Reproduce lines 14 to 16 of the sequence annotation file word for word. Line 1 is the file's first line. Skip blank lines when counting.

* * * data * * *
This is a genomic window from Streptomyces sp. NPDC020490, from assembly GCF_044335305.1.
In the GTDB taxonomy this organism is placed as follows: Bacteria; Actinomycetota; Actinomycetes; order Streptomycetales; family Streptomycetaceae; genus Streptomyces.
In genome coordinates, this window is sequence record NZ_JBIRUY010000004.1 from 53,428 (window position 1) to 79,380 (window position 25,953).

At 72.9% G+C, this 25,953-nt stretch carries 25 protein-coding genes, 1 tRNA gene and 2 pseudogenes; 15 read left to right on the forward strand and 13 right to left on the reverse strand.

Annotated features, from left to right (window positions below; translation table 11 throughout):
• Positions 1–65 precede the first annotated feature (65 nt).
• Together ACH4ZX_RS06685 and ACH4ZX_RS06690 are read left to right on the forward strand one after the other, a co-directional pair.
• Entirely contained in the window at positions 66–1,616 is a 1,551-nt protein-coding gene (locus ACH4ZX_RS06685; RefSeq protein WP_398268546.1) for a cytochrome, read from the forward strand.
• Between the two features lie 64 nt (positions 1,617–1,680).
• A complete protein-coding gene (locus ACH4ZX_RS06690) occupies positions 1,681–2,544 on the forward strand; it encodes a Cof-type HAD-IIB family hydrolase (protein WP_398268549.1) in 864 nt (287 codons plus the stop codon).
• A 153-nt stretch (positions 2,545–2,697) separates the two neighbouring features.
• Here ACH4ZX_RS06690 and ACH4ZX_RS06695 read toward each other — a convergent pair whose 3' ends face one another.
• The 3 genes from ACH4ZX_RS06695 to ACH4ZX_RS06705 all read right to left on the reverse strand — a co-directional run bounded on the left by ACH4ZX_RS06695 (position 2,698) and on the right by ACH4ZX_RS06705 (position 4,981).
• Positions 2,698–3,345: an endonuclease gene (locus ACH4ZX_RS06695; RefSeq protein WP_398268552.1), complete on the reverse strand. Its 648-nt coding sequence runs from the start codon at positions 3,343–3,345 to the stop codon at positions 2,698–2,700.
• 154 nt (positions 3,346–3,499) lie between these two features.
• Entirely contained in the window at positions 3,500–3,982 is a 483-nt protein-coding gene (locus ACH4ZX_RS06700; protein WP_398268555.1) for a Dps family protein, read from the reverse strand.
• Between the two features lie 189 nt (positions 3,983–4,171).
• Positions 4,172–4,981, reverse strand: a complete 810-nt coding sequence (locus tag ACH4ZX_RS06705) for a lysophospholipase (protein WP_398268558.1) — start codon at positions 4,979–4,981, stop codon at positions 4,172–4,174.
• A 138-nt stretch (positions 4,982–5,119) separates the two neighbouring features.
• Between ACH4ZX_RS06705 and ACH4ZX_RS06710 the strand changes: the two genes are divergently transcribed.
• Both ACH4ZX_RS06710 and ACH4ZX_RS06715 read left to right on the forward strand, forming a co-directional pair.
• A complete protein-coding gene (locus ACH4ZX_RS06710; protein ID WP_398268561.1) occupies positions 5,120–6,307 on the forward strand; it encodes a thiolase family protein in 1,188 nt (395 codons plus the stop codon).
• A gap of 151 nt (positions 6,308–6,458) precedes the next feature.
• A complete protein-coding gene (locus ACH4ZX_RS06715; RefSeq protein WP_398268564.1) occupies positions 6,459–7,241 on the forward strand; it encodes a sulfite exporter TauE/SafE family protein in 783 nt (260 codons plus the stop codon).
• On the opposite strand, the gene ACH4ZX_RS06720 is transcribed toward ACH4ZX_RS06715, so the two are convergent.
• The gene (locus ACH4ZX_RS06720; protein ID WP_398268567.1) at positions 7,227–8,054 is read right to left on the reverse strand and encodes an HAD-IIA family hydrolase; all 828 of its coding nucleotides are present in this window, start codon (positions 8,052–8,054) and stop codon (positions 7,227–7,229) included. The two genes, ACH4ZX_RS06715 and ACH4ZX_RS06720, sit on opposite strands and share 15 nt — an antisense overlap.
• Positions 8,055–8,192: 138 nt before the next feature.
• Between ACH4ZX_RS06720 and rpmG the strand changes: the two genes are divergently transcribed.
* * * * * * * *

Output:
• Positions 2,698–3,345: an endonuclease gene (locus ACH4ZX_RS06695; RefSeq protein WP_398268552.1), complete on the reverse strand. Its 648-nt coding sequence runs from the start codon at positions 3,343–3,345 to the stop codon at positions 2,698–2,700.
• 154 nt (positions 3,346–3,499) lie between these two features.
• Entirely contained in the window at positions 3,500–3,982 is a 483-nt protein-coding gene (locus ACH4ZX_RS06700; protein WP_398268555.1) for a Dps family protein, read from the reverse strand.